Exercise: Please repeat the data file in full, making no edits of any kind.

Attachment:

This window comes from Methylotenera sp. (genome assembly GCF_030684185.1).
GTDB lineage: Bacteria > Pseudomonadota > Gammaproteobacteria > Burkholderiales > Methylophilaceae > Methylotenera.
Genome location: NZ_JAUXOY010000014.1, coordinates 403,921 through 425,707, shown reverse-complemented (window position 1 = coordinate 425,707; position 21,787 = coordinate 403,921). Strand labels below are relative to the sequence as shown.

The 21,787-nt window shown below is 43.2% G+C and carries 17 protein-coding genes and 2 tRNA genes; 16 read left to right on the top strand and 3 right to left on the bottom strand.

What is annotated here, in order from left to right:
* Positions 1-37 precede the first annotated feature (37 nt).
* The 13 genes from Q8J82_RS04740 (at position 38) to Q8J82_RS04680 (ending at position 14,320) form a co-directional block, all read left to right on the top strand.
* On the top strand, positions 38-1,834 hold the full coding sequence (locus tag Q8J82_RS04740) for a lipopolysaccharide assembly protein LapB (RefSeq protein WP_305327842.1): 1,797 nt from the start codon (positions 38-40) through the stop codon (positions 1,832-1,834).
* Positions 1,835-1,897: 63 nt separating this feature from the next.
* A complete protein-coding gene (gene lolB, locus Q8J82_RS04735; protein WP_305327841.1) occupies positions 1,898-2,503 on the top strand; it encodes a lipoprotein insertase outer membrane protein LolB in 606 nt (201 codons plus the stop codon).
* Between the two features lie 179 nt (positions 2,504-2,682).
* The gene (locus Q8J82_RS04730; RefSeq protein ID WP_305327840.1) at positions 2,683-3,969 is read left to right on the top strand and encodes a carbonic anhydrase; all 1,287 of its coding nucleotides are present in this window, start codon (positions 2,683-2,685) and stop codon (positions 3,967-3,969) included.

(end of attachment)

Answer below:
This window comes from Methylotenera sp. (genome assembly GCF_030684185.1).
GTDB lineage: Bacteria > Pseudomonadota > Gammaproteobacteria > Burkholderiales > Methylophilaceae > Methylotenera.
Genome location: NZ_JAUXOY010000014.1, coordinates 403,921 through 425,707, shown reverse-complemented (window position 1 = coordinate 425,707; position 21,787 = coordinate 403,921). Strand labels below are relative to the sequence as shown.

The 21,787-nt window shown below is 43.2% G+C and carries 17 protein-coding genes and 2 tRNA genes; 16 read left to right on the top strand and 3 right to left on the bottom strand.

What is annotated here, in order from left to right:
* Positions 1-37 precede the first annotated feature (37 nt).
* The 13 genes from Q8J82_RS04740 (at position 38) to Q8J82_RS04680 (ending at position 14,320) form a co-directional block, all read left to right on the top strand.
* On the top strand, positions 38-1,834 hold the full coding sequence (locus tag Q8J82_RS04740) for a lipopolysaccharide assembly protein LapB (RefSeq protein WP_305327842.1): 1,797 nt from the start codon (positions 38-40) through the stop codon (positions 1,832-1,834).
* Positions 1,835-1,897: 63 nt separating this feature from the next.
* A complete protein-coding gene (gene lolB, locus Q8J82_RS04735; protein WP_305327841.1) occupies positions 1,898-2,503 on the top strand; it encodes a lipoprotein insertase outer membrane protein LolB in 606 nt (201 codons plus the stop codon).
* Between the two features lie 179 nt (positions 2,504-2,682).
* The gene (locus Q8J82_RS04730; RefSeq protein ID WP_305327840.1) at positions 2,683-3,969 is read left to right on the top strand and encodes a carbonic anhydrase; all 1,287 of its coding nucleotides are present in this window, start codon (positions 2,683-2,685) and stop codon (positions 3,967-3,969) included.